Key and the Conduit: How Increased Social and Mobile Networks Are Impacting Lives

10 Dic Key and the Conduit: How Increased Social and Mobile Networks Are Impacting Lives

The Spectator, Hamilton College, NY, By David Riord an, December 10, 2008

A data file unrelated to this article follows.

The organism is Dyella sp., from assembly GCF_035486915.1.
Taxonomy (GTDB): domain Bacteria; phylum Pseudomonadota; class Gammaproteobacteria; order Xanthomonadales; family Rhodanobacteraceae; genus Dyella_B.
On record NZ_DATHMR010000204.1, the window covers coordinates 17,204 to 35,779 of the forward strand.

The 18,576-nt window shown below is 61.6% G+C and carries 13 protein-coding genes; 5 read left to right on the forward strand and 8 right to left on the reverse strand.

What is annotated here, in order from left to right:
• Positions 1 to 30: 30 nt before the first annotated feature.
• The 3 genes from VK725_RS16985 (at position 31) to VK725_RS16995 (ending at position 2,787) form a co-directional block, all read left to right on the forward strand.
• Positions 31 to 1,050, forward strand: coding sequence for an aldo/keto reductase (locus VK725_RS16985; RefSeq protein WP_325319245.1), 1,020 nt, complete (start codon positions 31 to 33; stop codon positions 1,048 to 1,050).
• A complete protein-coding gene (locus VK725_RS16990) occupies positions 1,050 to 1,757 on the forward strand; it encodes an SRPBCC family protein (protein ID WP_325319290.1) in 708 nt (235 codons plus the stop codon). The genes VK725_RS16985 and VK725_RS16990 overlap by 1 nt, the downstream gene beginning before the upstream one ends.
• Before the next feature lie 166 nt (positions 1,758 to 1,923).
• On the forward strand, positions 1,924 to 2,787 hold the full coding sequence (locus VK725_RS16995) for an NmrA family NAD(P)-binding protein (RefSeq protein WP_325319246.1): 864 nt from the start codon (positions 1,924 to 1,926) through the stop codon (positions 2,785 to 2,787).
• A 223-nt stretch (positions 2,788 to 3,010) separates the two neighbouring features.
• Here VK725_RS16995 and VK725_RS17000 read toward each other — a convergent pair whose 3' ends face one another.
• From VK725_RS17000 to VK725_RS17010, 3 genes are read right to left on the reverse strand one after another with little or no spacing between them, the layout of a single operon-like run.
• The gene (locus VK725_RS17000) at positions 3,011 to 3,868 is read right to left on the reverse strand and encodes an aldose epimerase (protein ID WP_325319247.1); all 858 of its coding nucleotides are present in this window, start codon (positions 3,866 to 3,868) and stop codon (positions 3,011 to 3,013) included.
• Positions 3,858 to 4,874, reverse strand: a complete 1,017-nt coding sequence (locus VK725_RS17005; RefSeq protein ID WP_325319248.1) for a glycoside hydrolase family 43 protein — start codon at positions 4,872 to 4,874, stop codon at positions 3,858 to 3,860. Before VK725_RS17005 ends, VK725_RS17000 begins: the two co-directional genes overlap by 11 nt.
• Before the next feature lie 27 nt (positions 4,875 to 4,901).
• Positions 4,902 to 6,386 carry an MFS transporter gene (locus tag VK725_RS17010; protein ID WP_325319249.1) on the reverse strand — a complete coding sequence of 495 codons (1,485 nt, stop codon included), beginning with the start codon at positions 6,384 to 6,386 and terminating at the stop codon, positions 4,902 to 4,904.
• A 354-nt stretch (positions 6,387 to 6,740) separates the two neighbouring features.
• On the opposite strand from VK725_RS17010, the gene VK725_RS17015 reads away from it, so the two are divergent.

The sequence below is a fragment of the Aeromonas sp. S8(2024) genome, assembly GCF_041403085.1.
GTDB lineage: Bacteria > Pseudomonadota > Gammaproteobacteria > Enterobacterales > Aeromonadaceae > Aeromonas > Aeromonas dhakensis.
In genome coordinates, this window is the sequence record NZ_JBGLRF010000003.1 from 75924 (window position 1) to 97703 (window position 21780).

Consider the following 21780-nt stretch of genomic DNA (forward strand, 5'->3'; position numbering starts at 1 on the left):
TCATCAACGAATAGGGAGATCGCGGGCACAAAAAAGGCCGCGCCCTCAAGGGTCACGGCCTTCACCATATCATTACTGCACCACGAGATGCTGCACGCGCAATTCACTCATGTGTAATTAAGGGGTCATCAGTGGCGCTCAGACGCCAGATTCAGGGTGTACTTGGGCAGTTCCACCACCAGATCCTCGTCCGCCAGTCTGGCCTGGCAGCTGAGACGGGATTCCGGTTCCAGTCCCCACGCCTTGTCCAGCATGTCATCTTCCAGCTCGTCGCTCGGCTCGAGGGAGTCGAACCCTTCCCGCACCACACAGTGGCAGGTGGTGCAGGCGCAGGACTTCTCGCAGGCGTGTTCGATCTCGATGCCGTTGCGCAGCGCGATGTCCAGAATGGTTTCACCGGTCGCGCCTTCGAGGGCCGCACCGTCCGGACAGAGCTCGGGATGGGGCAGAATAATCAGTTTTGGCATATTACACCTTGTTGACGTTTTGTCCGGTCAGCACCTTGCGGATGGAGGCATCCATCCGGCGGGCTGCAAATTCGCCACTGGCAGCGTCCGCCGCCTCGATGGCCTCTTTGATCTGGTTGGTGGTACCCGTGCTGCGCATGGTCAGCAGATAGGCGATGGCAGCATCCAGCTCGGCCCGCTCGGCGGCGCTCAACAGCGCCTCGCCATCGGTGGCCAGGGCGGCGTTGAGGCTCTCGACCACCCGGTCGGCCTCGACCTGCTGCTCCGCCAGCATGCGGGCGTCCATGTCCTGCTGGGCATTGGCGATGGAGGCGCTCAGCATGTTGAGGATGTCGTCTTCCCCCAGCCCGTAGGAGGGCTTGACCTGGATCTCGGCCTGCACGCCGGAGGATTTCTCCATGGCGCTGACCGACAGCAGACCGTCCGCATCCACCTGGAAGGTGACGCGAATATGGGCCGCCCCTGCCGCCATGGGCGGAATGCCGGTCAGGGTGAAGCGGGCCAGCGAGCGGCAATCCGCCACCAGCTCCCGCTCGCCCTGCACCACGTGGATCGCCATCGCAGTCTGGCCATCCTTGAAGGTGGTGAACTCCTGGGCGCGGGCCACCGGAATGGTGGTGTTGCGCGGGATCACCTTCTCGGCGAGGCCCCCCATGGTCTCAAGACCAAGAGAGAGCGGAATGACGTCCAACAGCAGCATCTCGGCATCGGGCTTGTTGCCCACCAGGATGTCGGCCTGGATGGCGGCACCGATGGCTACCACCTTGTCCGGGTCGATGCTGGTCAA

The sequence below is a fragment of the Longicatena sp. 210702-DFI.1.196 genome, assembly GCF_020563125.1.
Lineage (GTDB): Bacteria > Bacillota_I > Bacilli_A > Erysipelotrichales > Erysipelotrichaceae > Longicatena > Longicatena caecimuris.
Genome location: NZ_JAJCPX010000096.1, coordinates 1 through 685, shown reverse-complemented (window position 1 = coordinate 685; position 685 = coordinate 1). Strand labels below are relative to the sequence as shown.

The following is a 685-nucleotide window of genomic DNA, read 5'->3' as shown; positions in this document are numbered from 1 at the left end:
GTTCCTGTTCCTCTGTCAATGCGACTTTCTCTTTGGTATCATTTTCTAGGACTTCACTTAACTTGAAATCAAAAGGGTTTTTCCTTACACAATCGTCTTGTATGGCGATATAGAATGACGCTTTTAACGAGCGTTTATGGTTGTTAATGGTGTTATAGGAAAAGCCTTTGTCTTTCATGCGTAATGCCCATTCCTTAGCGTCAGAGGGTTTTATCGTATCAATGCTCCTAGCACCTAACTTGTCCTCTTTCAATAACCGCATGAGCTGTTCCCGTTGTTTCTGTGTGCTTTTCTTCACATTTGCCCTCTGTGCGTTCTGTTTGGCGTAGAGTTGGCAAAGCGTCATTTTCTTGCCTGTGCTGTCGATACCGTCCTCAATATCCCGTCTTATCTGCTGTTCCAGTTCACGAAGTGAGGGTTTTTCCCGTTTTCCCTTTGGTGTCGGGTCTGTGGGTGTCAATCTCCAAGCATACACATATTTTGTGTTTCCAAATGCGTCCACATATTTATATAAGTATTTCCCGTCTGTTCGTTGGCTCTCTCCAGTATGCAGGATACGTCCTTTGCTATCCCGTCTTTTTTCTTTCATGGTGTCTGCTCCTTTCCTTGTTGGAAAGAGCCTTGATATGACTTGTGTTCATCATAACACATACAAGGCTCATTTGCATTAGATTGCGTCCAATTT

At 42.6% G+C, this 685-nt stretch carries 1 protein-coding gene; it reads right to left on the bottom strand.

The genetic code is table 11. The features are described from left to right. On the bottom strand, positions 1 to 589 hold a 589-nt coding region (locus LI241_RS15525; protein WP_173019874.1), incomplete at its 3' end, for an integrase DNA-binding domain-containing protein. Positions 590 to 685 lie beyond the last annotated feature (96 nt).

Technologies only become interesting once they’ve already become ubiquitous.  That’s why Facebook made sense when Mark Zuckerberg & Co. launched it at Harvard: constrained to the community of Harvard undergraduates, it became significantly easier for the site to become used used by everyone, or rather everyone at Harvard.  Otherwise, what good is software for your community if only one other person is on it? But moreover, it was launched at Harvard University.  It was for a select group of people in a constrained location.  It mattered because its users weren’t just bound together by a common interest, but by a common place. And yet, while local-centric social networks have driven consumer growth, it’s only the beginning of place-based social networks. Enter the mobile phone.  Actually, in most cases, it’s now a computer that just happens to make phone calls.  But unlike the computer on your desk, mobile phones are inherently social.  Its only used with relation to other people, whether its storing birthdays, phone numbers, events, or just making calls; almost everything inv olves someone beyond you. With the rise of powerful mobile platforms like the BlackBerry, Android, and the iPhone, the social computer in your pocket can do everything the PC on your desk already does, but it also does a few new things.  Namely: it’s always on you and its always on, and you can let it know where it is.  It knows who your friends are, and you use it for communicating with those friends (probably a lot more, and a lot more informally than you would even in the most nonchalant online communication.  It’s a totally different way of interacting than with a typical computer. But the most important difference is that it becomes a way to link where you are to the rest of the world, and when it comes to social networks, it means the real world gets to matter more than the digital one. Mobile phones are about to become the key and the conduit to our social networks. So you can get to scaled down versions of Facebook and MySpace on your iPhone and BlackBerry.  That’s information recalled on the fly.  For the iPhone application version of Facebook, it’s like a return to the days before the Facebook Platform, in that it acts like an interactive contact list, in that it provides information but doesn’t provide the ability to search for new contacts to add.  Additionally, it’s just another window into the service, not a new way to fundamentally use it. Rather, the next step for mainstream social networks is WHERE – location-based social networks designed to connect people in real life, rather than augment real-life relationships online. Take Loopt, a location-based social network that’s exclusively based on mobile phones.  With Loopt, you can choose to let your friends know where you are in addition to what you’re up to.  Because mobile phones have location-based services and are on one’s person at all times, it becomes possib le to unlock the potentials of mass connectivity without being chained to a desk.  With services like BrightKite or Loopt, the people physically around you matter.  For every chance encounter with a friend on a random streetcorner, there are countless times that friends miss each other by mere moments or meters.  It took two weeks for my best friend and I to figure out we worked in the same building at different firms two summers ago.  Now, with these services, the potential to make serendipity happen means technology finally empowers real-world encounters and relationships. And the only way to get to this kind of connectivity is through a mobile phone. But what about the kids? The privacy implications of this are huge and are yet to be worked out, but it appears a way to control children’s safety on mobile is emerging.